Wednesday, March 26, 2008

inSL Program - exitSL Fun

Logging into Second Life yesterday, a new ToS (Terms of Service) was pushed. As usual, you hardly read these things and click 'accept', but this one is tricky. Especially for bloggers.

The thing is... they've started being picky about the use of the Second Life(TM) logo. On monday the 24th, Linden Lab opened the all new Brand Center;

"With the Brand Center, we’re also launching the inSL Logo Program, which provides a new community logo for Second Life Residents. Display the inSL logo to show you and your brands are a part of the Second Life community. This logo may be used on your website, business card, promotional materials, product packaging, and in many other places where you may wish to promote your contributions to the Second Life world. When using the logo, be sure to follow the Guidelines for Using the inSL Logo."

Be sure to comply, and change your blog. You've got 90 days;

"If, after reading the Trademark Guidelines, you realize you’re using a Linden Lab trademark incorrectly, please use the next 90 days to change your use to comply with the Guidelines. For more information, see our FAQ. Signing up for the inSL Logo program is fast and simple."

Signing up for the inSL Logo program might be fast and simple, changing years of blogging is not, and, what does it actually mean to you and me? As James Wagner Au describes it at New World Notes:

The Lindens have announced a 90 day amnesty for third party sites and individual users which incorporate the company's eye-in-hand logo or the Second Life/Linden Lab name into its material. Extensive FAQ here. An SL bloggers group has an extended conversation here, and offhand, I tend to agree with Kanomi Pikajuna, who says, "A company as dependent as Linden is on the goodwill and contributions of their community cannot possibly be stupid enough as to harass their fans for failing to put a TM after their company name. My guess is these guidelines are there to give them protection and cause to go after bogus currency exchange web sites and other profiteers."

Unsurprisingly, the new policy has caused some ripples of anxiety, particularly among longtime Residents who've enjoyed five years without this being much of an issue. (Especially as it'll apparently impact sites that have long included variations of "second life" in its URL.) Jennyfur Peregrine, for example, who co-launched the annual Second Life Community Convention with the Lindens' blessing in 2005, says, "I know that we are not alone in our contempt for this new decision."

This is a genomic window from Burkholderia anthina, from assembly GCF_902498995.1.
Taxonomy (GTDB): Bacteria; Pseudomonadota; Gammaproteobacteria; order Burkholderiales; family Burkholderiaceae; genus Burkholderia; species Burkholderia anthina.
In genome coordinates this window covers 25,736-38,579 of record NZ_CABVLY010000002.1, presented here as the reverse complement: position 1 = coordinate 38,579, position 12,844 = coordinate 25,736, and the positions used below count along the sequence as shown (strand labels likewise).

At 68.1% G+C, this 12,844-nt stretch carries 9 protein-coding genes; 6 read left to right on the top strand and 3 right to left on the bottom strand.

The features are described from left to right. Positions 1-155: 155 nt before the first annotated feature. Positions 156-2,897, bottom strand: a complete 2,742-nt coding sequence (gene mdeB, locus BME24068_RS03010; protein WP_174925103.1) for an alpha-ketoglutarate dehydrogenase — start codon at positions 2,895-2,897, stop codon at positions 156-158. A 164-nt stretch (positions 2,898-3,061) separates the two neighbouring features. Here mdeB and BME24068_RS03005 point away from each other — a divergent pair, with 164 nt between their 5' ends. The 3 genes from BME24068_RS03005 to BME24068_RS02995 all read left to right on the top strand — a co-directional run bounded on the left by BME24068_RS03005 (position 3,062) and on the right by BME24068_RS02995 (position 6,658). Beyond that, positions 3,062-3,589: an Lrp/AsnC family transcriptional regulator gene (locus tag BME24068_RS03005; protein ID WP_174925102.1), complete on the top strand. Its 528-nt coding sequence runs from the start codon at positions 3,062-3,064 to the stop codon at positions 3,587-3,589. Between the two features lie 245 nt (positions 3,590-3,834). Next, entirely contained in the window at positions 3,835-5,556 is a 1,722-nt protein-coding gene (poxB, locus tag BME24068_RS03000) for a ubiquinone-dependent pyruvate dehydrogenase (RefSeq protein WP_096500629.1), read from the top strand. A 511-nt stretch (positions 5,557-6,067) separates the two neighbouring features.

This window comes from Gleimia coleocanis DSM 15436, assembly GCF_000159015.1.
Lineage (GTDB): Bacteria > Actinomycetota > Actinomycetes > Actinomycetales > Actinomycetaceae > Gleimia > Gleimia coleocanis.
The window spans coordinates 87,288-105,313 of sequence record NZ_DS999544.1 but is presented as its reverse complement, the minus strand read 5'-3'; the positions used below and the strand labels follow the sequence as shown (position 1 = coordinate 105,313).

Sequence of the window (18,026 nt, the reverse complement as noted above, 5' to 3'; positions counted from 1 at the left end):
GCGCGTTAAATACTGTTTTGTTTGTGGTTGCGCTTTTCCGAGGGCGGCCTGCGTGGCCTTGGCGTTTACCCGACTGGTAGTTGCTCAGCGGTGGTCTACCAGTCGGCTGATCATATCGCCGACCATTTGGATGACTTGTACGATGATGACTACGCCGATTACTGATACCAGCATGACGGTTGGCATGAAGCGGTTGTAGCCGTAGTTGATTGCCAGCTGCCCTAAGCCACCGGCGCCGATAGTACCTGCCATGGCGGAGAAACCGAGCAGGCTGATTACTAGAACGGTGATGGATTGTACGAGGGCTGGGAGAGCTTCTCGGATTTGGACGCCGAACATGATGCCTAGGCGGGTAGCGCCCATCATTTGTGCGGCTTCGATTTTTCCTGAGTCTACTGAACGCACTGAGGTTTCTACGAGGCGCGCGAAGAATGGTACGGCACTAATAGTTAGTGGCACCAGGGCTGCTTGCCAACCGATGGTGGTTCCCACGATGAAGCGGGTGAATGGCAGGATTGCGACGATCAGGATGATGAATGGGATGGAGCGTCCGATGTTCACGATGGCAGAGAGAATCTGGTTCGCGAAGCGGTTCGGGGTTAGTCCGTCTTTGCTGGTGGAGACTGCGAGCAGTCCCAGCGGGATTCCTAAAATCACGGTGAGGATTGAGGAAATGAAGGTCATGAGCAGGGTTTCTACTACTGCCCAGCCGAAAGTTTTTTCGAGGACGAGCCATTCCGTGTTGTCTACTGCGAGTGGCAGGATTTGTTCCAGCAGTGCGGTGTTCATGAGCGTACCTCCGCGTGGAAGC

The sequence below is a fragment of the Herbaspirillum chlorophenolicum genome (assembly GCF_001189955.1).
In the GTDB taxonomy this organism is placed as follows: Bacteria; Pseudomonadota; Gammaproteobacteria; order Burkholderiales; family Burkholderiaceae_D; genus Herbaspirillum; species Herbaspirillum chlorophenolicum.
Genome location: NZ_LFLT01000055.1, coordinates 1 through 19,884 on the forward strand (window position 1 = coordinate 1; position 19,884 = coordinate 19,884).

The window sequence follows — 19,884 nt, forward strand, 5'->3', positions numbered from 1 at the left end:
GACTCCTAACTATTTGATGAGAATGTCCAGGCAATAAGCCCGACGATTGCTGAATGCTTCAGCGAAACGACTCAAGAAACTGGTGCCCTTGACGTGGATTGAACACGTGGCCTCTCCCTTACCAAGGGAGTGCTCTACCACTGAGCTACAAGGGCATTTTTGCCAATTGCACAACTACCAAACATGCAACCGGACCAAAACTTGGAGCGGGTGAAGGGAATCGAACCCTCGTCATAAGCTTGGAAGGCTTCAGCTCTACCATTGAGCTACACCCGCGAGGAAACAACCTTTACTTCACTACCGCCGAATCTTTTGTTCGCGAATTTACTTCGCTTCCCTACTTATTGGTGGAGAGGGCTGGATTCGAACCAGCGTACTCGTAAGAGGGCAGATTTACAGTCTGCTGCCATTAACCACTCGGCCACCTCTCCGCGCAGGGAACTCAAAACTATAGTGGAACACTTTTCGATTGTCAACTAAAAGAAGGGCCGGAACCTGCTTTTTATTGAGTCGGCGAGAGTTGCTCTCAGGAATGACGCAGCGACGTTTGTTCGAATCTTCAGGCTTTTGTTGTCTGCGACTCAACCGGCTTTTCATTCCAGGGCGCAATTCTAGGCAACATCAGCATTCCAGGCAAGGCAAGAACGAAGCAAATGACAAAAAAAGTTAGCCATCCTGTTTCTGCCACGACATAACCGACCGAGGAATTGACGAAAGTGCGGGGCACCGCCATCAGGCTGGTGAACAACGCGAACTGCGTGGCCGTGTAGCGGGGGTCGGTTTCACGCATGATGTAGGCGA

One resident, Rheta Shan, has gone to extremes though in cynically replacing every mentioning of Second Life in her blog to You-Know-Where.

Another way is to replace the old Second Life(TM) logo with the logo of a Dutch shoe manufacturer, called Teva, which basically is the hand...

What happens if I don't agree with this new stuff? I'm going to get kicked out of Second Life (TM). The thing is. I'm a paying resident. I agreed to the terms of service at the time I registered, and when I renewed my subscription. I'm actively considering to not renew my subscription and follow the EXITSL strategy as Linden Lab isn't doing much to keep the fun alive, nor to improve on business usage of the Grid.

PS - there's absolutely no Trademark or Copyright on the EXITSL logo. Use freely.

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Blogger dyerbrookME said...

Can I have your stuff?

Wednesday, March 26, 2008 9:49:00 AM  
Blogger VeeJay Burns said...

LOL, The most valuable asset I have in the metaverse are YOU, the readers of my blog ;)

Wednesday, March 26, 2008 9:56:00 AM  
Anonymous dandellion Kimban said...

Exactly Veejay, there is much more that second life is made of than just servers and software. There are people, there are their creations, their thoughts. And all that is not going on just connected to the software made by some company in San Francisco. Especially now, when there are another grids. It is foolish moment to try separating from those that makes you alive.

Wednesday, March 26, 2008 10:35:00 AM  
Blogger VeeJay Burns said...

I just noticed a link to this post from Technovia, which goes into the legal stuff of what is going on a bit.

Here's a short extract:
What if your blog is called “The Second Life Foo”? Here, the clear thing you need to do is ensure that there’s no suggestion that it’s created, sponsored, or related to Linden Lab. Just stick the disclaimer that Linden Lab has provided somewhere on your blog.

What if you’ve called your business “Second Life Building Inc”? Here, you’re likely to be on much stickier ground. Consider this: Would you call your company “Coca Cola Building” and expect that to be OK? Best option is to just change your name. You can, however, use the trademark descriptively in your material - ie “We create buildings in Linden Lab’s Second Life virtual world”.

Read the rest of the excellent article here

Wednesday, March 26, 2008 1:07:00 PM  
Blogger dyerbrookME said...

While I wouldn't call myself "Cocoa Cola Rentals," I could see that if I called myself "SL Rentals" originally (I didn't), it would be because I thought I was living inside a country, not a bottle.

So I would call my rentals "American Rentals" in the US and nobody would bat an eye.


Thursday, March 27, 2008 7:43:00 AM  

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